Connected products
IoT technologies are driving an exponential increase in connected products and associated cyber risks. Yet, 37 percent of companies surveyed do not include connected products in cyber incident response plans. Planning ahead before a breach occurs – so the entire organization is prepared to respond and quickly neutralize threats –can help companies become more resilient.

Industrial ecosystem
Today’s evolving business environment is subject to increasing digital expectations from clients and customers, and new cybersecurity requirements being put on suppliers. Many manufacturers are just beginning to assess cyber risks related to key third parties in their innovation network, subcontractors, supply chain, and other critical business partners. Manufacturers should define requirements for third-party risk management up front in key contracts, and increase monitoring and assurance activity over third parties to reduce cyber risk.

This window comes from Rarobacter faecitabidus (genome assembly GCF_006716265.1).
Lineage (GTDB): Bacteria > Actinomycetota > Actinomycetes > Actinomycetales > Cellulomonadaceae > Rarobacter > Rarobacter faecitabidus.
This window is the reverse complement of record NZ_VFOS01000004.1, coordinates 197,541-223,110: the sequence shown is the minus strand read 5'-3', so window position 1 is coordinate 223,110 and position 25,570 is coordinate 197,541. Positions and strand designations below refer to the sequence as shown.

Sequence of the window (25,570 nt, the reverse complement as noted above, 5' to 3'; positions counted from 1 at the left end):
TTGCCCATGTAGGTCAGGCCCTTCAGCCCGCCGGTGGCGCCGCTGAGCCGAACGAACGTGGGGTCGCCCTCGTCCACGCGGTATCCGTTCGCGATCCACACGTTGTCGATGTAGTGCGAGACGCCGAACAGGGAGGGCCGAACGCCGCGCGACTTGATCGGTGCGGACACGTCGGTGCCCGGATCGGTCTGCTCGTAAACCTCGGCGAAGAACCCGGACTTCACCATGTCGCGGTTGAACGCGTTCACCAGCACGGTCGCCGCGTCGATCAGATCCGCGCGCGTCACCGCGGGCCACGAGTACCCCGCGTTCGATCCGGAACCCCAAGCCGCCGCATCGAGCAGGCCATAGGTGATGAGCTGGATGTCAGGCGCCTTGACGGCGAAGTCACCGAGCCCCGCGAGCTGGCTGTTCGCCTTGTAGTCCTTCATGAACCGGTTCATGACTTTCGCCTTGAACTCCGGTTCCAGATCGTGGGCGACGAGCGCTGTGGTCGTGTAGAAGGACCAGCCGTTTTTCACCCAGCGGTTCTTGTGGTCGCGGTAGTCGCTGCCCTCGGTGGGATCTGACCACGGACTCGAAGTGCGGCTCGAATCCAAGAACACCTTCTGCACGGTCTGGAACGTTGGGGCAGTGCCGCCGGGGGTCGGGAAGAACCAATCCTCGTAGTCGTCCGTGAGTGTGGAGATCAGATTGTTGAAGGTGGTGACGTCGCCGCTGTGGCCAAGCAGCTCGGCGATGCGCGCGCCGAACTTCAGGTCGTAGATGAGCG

Cyber risk and innovation are inextricably linked. In the race to compete on a global scale, manufacturers cannot afford to slow innovation simply because it cannot be perfectly secured, but neither can they innovate without appropriate regard for the inherent risks being created. To succeed, senior executives should build in security from technology ideation through retirement through a cyber risk program to become secure, vigilant, and resilient.

To get a more in-depth look of the findings, be sure to visit where you can download the full report, executive summary and infographic. And, be on the lookout for an upcoming series of blog posts on the key themes identified in our study.

Join the conversation on @DeloitteMFG and @MAPI_Mfg_Info. #cybersecurity #MFG

1Deloitte and MAPI, Cyber risk in advanced manufacturing, 2016.
2Ocean Tomo, “2015 annual study of intangible asset market value,” March 5, 2015,